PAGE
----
After the former board chairperson resigned, Heather Hiles nominated herself as interim chair of Black Girls Code and was approved despite Bryant’s protests. Bryant said Hiles had been disrespectful to her during a discussion about workplace culture at a special meeting in July. She also called the board “dysfunctional” in an October memo.

Hiles “made several direct remarks which were personally disparaging to me,” Bryant said in the memo. She said Hiles questioned her “character, ethics,” and accused her of being a leader who doesn’t “care about” people.

“My character was maligned. I was bullied. I was harmed,” Bryant’s memo continued.

Bryant railed against the board for pushing her out. “It is unconscionable for people like Ms. Hiles and her cronies to take advantage of a grassroots organization like BGC for their own personal gain,” Bryant said in a statement.

While board member Stacy Philpot-Brown acknowledged that Black Girls Code was “deeply grateful for the contributions of Kimberly Bryant,” it seems the board is preparing to move on without her.

“The board of directors is committed to the long-term health, stability and viability of this organization,” a statement from the board obtained by The Plug read. “On behalf of the young women we are honored to serve, we look forward to building on the foundation established by Ms. Bryant and creating a brighter future for millions of Black girls.”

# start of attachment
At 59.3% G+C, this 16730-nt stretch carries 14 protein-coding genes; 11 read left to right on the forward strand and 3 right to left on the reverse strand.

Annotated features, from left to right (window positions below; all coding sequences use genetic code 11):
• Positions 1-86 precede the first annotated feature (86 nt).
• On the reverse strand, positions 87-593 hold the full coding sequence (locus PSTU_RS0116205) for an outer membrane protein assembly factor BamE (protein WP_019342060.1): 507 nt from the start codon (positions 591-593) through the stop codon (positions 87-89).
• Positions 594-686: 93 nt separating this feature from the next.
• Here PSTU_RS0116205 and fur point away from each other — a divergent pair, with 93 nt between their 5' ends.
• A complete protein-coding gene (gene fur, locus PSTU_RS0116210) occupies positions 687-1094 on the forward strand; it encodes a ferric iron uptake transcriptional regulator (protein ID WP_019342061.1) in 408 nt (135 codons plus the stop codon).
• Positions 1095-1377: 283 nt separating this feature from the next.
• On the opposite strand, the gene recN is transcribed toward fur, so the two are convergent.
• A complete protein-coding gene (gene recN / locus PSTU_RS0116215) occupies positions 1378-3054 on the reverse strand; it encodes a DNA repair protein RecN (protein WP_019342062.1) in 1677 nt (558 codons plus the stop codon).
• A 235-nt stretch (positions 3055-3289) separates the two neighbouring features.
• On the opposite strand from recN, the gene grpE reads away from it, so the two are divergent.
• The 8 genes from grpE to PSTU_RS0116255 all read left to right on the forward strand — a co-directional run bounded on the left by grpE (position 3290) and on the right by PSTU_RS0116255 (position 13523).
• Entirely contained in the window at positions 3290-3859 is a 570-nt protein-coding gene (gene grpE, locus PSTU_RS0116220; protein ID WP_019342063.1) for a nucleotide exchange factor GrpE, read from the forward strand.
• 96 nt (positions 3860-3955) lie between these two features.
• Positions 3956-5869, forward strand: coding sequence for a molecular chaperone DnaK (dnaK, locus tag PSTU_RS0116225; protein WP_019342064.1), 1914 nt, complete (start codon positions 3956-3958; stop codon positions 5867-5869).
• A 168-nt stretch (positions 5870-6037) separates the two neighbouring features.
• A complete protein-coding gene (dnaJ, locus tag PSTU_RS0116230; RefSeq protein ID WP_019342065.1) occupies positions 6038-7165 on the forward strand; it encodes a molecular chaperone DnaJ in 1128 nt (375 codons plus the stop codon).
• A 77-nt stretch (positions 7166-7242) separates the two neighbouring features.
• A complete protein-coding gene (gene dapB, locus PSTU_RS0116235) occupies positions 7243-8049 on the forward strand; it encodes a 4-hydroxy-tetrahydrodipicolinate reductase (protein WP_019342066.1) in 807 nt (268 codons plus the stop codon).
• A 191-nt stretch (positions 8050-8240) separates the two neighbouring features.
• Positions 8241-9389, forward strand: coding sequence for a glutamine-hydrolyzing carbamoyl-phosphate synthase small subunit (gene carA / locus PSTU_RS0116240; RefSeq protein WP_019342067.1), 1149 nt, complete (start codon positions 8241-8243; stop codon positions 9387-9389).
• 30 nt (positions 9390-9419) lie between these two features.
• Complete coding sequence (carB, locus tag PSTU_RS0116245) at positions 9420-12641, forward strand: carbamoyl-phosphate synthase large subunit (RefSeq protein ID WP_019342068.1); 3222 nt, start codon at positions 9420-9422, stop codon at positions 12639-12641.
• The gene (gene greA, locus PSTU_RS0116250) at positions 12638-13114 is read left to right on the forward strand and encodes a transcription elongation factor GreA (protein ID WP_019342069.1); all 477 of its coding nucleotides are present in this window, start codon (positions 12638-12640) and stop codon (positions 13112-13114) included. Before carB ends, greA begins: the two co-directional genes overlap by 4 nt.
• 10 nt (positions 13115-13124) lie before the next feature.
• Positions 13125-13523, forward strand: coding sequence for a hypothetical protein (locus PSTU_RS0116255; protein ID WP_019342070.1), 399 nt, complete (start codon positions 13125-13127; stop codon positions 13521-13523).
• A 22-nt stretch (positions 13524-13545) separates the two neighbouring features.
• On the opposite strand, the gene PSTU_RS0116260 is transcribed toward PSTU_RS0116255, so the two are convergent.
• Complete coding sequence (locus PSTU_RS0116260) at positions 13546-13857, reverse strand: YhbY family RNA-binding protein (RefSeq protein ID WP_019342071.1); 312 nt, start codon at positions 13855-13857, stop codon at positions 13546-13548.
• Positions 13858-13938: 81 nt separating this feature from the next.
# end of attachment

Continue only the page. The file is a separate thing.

Support for Bryant poured in on social media, with many expressing shock, disbelief and anger at her suspension.

“I am so angry and hurt because this petty action is deliberately not only hurtful to Kimberly, but hurtful to Black girls who use this resource HEAVILY. This is deliberately wanting Black girls to not win,” @Aliofonzy43 tweeted.

https://twitter.com/Aliofonzy43/status/1473395338081972225

“They do NOT want to have the #KBHive descend upon them, they really don’t want it. May work in tech but I’m from Detroit,” @codermeow wrote. User @chrislaawrence added, “thank you so much for tagging me in this for real, i am literally jaw dropped cause HUH. this is horrible.”

“A board can vote you out as majority. It depends on how the nonprofit & its bylaws are set, but that’s usually the case. When you build a board, it’s people you trust. So the betrayal she must feel on top of the pain is insurmountable,” @MissLisaMae tweeted. “These folks don’t deserve to take from her!”

One Twitter user challenged Hiles and the board to answer to the public. “This tweet was at 3:15pm (my time?) and then this press at Yahoo 5 hours later,” @Ari)ugwu tweeted along with a link to Insider’s article. “There’s more to this story by the looks and sunlight is the best disinfectant. Let’s not play the Yahoo leak game. @heatherhiles, ya’ll have Twitter. Step into the light.”

PHOTO: Black Girls Code founder Kimberly Bryant, center, and New York Public Advocate Letitia James, center right, pose with Black Girls Code (BGC) students, a coding workshop for city girls age 7 to 17, after the announcement of a new office in Google NYC’s Chelsea space for BGC, Wednesday, June 29, 2016, in New York. “Black Girls Code is spearheading a movement to provide girls of color with the skills they will need to succeed in the future,” said Bryant. “We believe this space will allow us to reach more girls than ever.” (AP Photo/Bebeto Matthews)